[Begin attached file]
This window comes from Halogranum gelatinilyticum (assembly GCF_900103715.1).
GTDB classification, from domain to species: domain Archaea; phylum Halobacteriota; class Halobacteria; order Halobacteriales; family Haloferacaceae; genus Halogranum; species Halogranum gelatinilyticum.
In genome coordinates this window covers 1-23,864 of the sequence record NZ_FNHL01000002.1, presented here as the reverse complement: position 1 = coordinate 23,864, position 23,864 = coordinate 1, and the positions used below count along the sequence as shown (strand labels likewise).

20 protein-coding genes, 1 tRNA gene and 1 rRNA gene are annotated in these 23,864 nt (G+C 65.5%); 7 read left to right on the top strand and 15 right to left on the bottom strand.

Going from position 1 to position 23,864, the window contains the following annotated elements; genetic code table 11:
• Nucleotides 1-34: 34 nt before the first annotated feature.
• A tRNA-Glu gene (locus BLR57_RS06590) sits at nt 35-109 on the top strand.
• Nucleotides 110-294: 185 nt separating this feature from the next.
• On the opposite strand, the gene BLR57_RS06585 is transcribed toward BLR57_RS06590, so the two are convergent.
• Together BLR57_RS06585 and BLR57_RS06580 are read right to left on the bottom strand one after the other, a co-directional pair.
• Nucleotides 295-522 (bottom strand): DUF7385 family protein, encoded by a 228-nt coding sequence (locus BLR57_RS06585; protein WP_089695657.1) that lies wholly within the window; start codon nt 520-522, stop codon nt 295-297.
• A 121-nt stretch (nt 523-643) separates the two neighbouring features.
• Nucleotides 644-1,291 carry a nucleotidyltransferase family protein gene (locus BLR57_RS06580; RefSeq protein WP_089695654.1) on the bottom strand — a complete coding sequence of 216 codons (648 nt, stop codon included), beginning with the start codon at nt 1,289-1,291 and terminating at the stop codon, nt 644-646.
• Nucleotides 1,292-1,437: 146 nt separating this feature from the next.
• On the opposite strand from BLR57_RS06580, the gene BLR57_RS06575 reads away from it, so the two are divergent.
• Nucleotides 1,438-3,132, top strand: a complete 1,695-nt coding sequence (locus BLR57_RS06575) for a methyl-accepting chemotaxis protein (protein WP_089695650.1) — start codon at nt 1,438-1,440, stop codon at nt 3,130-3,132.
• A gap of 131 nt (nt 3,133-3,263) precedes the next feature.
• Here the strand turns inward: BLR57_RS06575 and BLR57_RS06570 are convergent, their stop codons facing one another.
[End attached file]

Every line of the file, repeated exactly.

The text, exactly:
This window comes from Halogranum gelatinilyticum (assembly GCF_900103715.1).
GTDB classification, from domain to species: domain Archaea; phylum Halobacteriota; class Halobacteria; order Halobacteriales; family Haloferacaceae; genus Halogranum; species Halogranum gelatinilyticum.
In genome coordinates this window covers 1-23,864 of the sequence record NZ_FNHL01000002.1, presented here as the reverse complement: position 1 = coordinate 23,864, position 23,864 = coordinate 1, and the positions used below count along the sequence as shown (strand labels likewise).

20 protein-coding genes, 1 tRNA gene and 1 rRNA gene are annotated in these 23,864 nt (G+C 65.5%); 7 read left to right on the top strand and 15 right to left on the bottom strand.

Going from position 1 to position 23,864, the window contains the following annotated elements; genetic code table 11:
• Nucleotides 1-34: 34 nt before the first annotated feature.
• A tRNA-Glu gene (locus BLR57_RS06590) sits at nt 35-109 on the top strand.
• Nucleotides 110-294: 185 nt separating this feature from the next.
• On the opposite strand, the gene BLR57_RS06585 is transcribed toward BLR57_RS06590, so the two are convergent.
• Together BLR57_RS06585 and BLR57_RS06580 are read right to left on the bottom strand one after the other, a co-directional pair.
• Nucleotides 295-522 (bottom strand): DUF7385 family protein, encoded by a 228-nt coding sequence (locus BLR57_RS06585; protein WP_089695657.1) that lies wholly within the window; start codon nt 520-522, stop codon nt 295-297.
• A 121-nt stretch (nt 523-643) separates the two neighbouring features.
• Nucleotides 644-1,291 carry a nucleotidyltransferase family protein gene (locus BLR57_RS06580; RefSeq protein WP_089695654.1) on the bottom strand — a complete coding sequence of 216 codons (648 nt, stop codon included), beginning with the start codon at nt 1,289-1,291 and terminating at the stop codon, nt 644-646.
• Nucleotides 1,292-1,437: 146 nt separating this feature from the next.
• On the opposite strand from BLR57_RS06580, the gene BLR57_RS06575 reads away from it, so the two are divergent.
• Nucleotides 1,438-3,132, top strand: a complete 1,695-nt coding sequence (locus BLR57_RS06575) for a methyl-accepting chemotaxis protein (protein WP_089695650.1) — start codon at nt 1,438-1,440, stop codon at nt 3,130-3,132.
• A gap of 131 nt (nt 3,133-3,263) precedes the next feature.
• Here the strand turns inward: BLR57_RS06575 and BLR57_RS06570 are convergent, their stop codons facing one another.